President again rebuffs claims Turkey would move towards federalism after referendum
Ahead of Sunday’s historic referendum, the nation’s president again ruled out any plans for a federal system in Turkey.
A federal system “is not on our agenda, it will not be,” said Turkish President Recep Tayyip Erdogan on Friday.
“We are the greatest advocate of the unitary structure of Turkey,” Erdogan told in a rally in the central province of Konya.
Turkey is a unitary country, and has had no regional administration with executive powers since the establishment of the republic in 1923.
Erdogan’s remarks come after opposition Nationalist Movement Party (MHP) leader Devlet Bahceli voiced concern over allegations the government plans to move the country towards a federal system after the April 16 constitutional referendum.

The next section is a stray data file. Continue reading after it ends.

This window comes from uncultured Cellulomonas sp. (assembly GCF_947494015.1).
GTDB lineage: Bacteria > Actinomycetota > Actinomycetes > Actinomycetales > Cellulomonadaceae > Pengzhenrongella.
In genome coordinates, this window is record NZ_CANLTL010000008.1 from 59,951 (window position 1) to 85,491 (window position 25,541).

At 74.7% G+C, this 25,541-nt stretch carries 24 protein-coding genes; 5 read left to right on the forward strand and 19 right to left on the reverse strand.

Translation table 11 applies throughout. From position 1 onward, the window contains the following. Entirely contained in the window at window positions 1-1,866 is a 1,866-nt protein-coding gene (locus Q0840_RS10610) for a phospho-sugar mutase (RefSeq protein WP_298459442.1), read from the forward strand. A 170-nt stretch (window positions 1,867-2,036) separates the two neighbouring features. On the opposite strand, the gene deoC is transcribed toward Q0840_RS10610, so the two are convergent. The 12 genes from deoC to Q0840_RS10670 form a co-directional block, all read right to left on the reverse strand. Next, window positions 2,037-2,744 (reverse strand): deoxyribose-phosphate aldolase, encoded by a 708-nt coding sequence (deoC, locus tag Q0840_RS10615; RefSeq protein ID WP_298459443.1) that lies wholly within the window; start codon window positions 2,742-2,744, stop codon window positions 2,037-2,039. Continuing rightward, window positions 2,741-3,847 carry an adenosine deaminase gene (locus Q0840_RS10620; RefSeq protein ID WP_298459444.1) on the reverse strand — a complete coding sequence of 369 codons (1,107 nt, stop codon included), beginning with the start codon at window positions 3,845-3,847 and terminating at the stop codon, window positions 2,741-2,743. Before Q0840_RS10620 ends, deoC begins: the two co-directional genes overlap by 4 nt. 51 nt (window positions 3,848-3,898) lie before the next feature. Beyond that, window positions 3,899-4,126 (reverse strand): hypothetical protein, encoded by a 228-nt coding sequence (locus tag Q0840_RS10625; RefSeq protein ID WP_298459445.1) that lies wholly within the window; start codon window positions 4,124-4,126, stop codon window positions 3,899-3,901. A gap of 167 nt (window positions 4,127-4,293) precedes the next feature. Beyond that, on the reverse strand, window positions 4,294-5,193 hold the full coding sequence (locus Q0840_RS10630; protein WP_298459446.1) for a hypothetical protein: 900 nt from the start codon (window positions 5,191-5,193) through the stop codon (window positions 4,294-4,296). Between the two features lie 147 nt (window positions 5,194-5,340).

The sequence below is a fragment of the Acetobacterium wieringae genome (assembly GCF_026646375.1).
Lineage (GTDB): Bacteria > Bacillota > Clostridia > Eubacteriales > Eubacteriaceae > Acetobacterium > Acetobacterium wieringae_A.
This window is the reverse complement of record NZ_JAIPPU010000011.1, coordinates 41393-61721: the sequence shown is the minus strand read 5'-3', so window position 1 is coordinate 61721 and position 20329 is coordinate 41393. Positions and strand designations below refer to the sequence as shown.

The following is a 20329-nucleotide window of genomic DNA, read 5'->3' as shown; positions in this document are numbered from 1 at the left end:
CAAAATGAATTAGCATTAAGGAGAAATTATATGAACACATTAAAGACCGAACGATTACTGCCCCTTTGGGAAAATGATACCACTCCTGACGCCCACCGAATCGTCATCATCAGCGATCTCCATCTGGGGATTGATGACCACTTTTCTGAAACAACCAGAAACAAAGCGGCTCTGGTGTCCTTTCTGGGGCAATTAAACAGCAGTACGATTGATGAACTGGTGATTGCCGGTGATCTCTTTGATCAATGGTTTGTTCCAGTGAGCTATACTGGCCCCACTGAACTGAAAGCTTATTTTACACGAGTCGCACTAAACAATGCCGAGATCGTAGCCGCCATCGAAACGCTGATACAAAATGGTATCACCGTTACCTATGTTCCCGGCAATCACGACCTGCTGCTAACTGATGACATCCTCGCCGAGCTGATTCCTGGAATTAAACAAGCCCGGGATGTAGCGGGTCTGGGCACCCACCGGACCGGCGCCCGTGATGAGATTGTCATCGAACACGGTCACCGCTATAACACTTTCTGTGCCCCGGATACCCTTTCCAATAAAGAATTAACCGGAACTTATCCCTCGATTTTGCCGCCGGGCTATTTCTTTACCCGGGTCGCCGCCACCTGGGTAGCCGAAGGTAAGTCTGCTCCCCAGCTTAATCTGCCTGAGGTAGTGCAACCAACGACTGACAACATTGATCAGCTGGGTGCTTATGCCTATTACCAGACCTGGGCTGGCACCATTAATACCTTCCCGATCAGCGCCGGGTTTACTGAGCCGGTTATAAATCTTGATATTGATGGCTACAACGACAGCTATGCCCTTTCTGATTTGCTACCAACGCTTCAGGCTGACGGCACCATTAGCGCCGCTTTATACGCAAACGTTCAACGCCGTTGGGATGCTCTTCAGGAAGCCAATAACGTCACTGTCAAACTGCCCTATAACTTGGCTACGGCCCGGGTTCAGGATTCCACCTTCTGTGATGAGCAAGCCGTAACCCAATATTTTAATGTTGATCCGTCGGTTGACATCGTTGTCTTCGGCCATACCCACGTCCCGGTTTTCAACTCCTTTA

The constitutional changes, which are supported by the ruling Justice and Development (AK) Party and the MHP, aim to shift Turkey’s current parliamentary system towards a presidential one, abolishing the Prime Ministry.
Earlier Friday Prime Minister Binali Yildirim also quashed the talk of federalism, going so far as to say he would resign from all positions he holds if the post-referendum constitution led to any such move.
Erdogan himself earlier addressed the allegations Thursday, blaming them on how remarks by one of his aides had been “twisted”.